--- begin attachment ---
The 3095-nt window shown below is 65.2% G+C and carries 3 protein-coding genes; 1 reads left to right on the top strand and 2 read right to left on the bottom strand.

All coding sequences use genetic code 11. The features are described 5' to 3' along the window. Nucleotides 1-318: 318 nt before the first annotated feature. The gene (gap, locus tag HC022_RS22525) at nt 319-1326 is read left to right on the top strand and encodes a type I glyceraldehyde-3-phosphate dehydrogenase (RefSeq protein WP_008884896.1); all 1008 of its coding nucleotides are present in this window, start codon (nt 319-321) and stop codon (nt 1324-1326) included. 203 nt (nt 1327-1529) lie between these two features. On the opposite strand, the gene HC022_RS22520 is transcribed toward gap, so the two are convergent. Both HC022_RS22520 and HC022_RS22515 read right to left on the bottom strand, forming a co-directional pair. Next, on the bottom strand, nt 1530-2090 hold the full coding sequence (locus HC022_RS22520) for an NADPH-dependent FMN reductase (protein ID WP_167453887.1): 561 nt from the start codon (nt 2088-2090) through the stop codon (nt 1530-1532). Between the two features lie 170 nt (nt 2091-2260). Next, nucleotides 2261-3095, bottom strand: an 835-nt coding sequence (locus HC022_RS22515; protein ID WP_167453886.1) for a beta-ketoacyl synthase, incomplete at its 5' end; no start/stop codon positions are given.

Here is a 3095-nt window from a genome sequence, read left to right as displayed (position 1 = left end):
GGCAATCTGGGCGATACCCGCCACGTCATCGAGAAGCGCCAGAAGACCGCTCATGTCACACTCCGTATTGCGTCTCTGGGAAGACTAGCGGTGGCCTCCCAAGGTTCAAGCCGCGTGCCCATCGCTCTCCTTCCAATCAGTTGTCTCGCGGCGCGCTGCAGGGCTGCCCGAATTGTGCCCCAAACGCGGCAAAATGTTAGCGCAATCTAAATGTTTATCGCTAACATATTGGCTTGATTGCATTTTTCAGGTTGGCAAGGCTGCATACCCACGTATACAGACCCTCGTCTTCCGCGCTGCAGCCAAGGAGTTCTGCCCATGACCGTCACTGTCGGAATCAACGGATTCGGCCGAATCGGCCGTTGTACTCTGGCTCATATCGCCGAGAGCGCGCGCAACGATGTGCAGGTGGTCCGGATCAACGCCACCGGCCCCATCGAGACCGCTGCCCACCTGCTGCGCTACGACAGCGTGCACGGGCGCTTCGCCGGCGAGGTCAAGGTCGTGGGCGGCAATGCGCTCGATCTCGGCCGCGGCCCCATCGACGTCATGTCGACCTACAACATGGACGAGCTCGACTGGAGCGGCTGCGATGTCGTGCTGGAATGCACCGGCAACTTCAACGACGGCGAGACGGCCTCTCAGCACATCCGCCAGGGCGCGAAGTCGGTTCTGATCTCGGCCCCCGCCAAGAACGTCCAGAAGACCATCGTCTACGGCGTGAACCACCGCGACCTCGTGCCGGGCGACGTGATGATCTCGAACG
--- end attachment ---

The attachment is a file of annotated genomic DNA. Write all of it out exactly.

The 3095-nt window shown below is 65.2% G+C and carries 3 protein-coding genes; 1 reads left to right on the top strand and 2 read right to left on the bottom strand.

All coding sequences use genetic code 11. The features are described 5' to 3' along the window. Nucleotides 1-318: 318 nt before the first annotated feature. The gene (gap, locus tag HC022_RS22525) at nt 319-1326 is read left to right on the top strand and encodes a type I glyceraldehyde-3-phosphate dehydrogenase (RefSeq protein WP_008884896.1); all 1008 of its coding nucleotides are present in this window, start codon (nt 319-321) and stop codon (nt 1324-1326) included. 203 nt (nt 1327-1529) lie between these two features. On the opposite strand, the gene HC022_RS22520 is transcribed toward gap, so the two are convergent. Both HC022_RS22520 and HC022_RS22515 read right to left on the bottom strand, forming a co-directional pair. Next, on the bottom strand, nt 1530-2090 hold the full coding sequence (locus HC022_RS22520) for an NADPH-dependent FMN reductase (protein ID WP_167453887.1): 561 nt from the start codon (nt 2088-2090) through the stop codon (nt 1530-1532). Between the two features lie 170 nt (nt 2091-2260). Next, nucleotides 2261-3095, bottom strand: an 835-nt coding sequence (locus HC022_RS22515; protein ID WP_167453886.1) for a beta-ketoacyl synthase, incomplete at its 5' end; no start/stop codon positions are given.

Here is a 3095-nt window from a genome sequence, read left to right as displayed (position 1 = left end):
GGCAATCTGGGCGATACCCGCCACGTCATCGAGAAGCGCCAGAAGACCGCTCATGTCACACTCCGTATTGCGTCTCTGGGAAGACTAGCGGTGGCCTCCCAAGGTTCAAGCCGCGTGCCCATCGCTCTCCTTCCAATCAGTTGTCTCGCGGCGCGCTGCAGGGCTGCCCGAATTGTGCCCCAAACGCGGCAAAATGTTAGCGCAATCTAAATGTTTATCGCTAACATATTGGCTTGATTGCATTTTTCAGGTTGGCAAGGCTGCATACCCACGTATACAGACCCTCGTCTTCCGCGCTGCAGCCAAGGAGTTCTGCCCATGACCGTCACTGTCGGAATCAACGGATTCGGCCGAATCGGCCGTTGTACTCTGGCTCATATCGCCGAGAGCGCGCGCAACGATGTGCAGGTGGTCCGGATCAACGCCACCGGCCCCATCGAGACCGCTGCCCACCTGCTGCGCTACGACAGCGTGCACGGGCGCTTCGCCGGCGAGGTCAAGGTCGTGGGCGGCAATGCGCTCGATCTCGGCCGCGGCCCCATCGACGTCATGTCGACCTACAACATGGACGAGCTCGACTGGAGCGGCTGCGATGTCGTGCTGGAATGCACCGGCAACTTCAACGACGGCGAGACGGCCTCTCAGCACATCCGCCAGGGCGCGAAGTCGGTTCTGATCTCGGCCCCCGCCAAGAACGTCCAGAAGACCATCGTCTACGGCGTGAACCACCGCGACCTCGTGCCGGGCGACGTGATGATCTCGAACG